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5 / 5 (2) Feb 24, 2011
I'm sure all known neurotransmitters to man play a role in any mental issue. I strongly doubt the validity or the use of this 'study'.

Autism is caused by genetically regulated formation of the Corpus Callosum. The resemblance between Agenesis of the CC and Autism is to striking. The hemispheres connect in a different way causing a developmental difference to the norm due to over/under stimulation due to the 'faulty wiring'.

3 / 5 (1) Feb 24, 2011
No mouse model exists of autism, full stop. The atypical cognition of those with autism concern language, ability to understand minds, and impaired social interactions such as mutual play. No mouse speaks, has awareness of other's intents nor shares play activities. To write "No animal model is completely characteristic of humans" is grossly dishonest. The word "completely" is a trick that misleading implies that is an element of comparison whereas in fact no connection of any kind exists.

This research is more informative of how animal researcher's are gaming funding organizations than autism.
not rated yet Feb 27, 2011
Multiple mechanisms exist for what is now a too often inclusive diagnosis of "AUTISM". A portion of these cases don't fit the criteria, and therefore include those chemical neurotransmitter imbalances that have a variety of presentations clinically. Treating these human patients with CNS transmitter modifying agents DOES result in improvement/"cure" of the (sic)"autism". The patients who respond no longer have 'autism' - without any structural changes taking place in the brain. It's unfortunate that the medical community doesn't insist on keeping the definitions narrow enough in this disease, or ADD/ADHD, or Alzheimers dementia (which has been usurped to include vascular dementia, diabetic dementia, hypertensive dementia - there is even overlap in these).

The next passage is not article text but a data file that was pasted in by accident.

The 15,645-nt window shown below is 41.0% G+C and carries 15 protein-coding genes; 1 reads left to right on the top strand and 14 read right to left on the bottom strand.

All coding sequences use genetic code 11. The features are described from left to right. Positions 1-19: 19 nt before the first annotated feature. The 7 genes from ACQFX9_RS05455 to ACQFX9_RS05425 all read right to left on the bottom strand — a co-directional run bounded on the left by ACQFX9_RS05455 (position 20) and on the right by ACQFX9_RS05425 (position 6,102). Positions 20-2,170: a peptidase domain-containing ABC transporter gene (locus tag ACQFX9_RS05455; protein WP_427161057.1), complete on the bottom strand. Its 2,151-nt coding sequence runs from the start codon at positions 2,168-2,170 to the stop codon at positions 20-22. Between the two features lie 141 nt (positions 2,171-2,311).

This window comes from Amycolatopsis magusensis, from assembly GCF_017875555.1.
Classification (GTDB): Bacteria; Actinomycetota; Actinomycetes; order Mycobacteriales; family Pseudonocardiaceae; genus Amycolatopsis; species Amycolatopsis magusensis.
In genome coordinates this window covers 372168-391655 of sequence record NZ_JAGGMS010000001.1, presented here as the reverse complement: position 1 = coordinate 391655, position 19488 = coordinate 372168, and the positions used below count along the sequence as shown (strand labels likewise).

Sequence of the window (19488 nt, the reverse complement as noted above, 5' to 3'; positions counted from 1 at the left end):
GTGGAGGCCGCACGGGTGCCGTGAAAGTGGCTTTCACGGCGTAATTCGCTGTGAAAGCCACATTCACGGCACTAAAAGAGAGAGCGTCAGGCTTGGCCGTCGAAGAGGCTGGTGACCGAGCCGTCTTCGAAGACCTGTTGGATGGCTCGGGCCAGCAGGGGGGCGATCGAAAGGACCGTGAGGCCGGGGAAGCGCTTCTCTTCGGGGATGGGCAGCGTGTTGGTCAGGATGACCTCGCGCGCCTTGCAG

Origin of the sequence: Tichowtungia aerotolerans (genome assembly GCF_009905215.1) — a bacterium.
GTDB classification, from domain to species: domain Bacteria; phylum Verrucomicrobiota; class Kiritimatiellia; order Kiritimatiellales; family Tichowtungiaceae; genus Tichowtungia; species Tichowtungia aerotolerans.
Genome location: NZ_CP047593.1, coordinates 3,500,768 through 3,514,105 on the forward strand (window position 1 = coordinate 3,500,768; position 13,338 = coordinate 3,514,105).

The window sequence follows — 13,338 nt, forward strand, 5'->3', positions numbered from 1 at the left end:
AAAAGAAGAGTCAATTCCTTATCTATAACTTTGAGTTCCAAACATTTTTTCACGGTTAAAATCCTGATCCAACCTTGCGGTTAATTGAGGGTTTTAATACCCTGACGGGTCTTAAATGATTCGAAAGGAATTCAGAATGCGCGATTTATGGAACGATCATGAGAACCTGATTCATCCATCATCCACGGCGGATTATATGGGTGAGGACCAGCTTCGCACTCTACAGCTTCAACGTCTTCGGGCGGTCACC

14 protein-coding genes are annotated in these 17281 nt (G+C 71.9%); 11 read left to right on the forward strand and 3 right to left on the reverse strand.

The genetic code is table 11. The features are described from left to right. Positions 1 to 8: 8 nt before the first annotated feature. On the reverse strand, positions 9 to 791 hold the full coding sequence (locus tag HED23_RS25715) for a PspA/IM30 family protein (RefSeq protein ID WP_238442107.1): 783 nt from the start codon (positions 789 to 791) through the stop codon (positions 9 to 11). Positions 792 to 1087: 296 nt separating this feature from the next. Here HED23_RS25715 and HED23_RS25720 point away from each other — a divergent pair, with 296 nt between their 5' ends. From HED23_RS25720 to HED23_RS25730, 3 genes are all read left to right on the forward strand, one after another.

not rated yet Feb 27, 2011
Good observation. Anything from ADHD to having a bad hair day is now diagnosed as some form of autism. Wise decision to make the syndrome even more obtuse in DSM V. /sarc
not rated yet Mar 01, 2011
As a proud non professional I observed and then documented many cases of -Autistic- human beings being helped by serotonin based -Kindness- in their daily lives? We saw this behavior in a mental health rehabilitation facility in northern new jersey many years ago? Since I am not a professional nobody would look at years of full time documented facts similar to -Lorenzo's Oil- story of hope by non professionals? When you have inbreeding by professionals over time the results become suspect???
not rated yet Mar 01, 2011
As an autist myself and taking SSRI's i can positively confirm it alleviates a bit the anxiety. For the rest it doesn't do squat. It can't because in REAL autism (not some 'hey he's ascocial and behaves weird, let's call him autist) the brain is completely differently wired. There's no way no how you are going to rectify that by means.

All one can do is combat some of the less pleasant symptoms.

Says a non-professional nobody but a personal experienced one. Beats non professional observers anytime.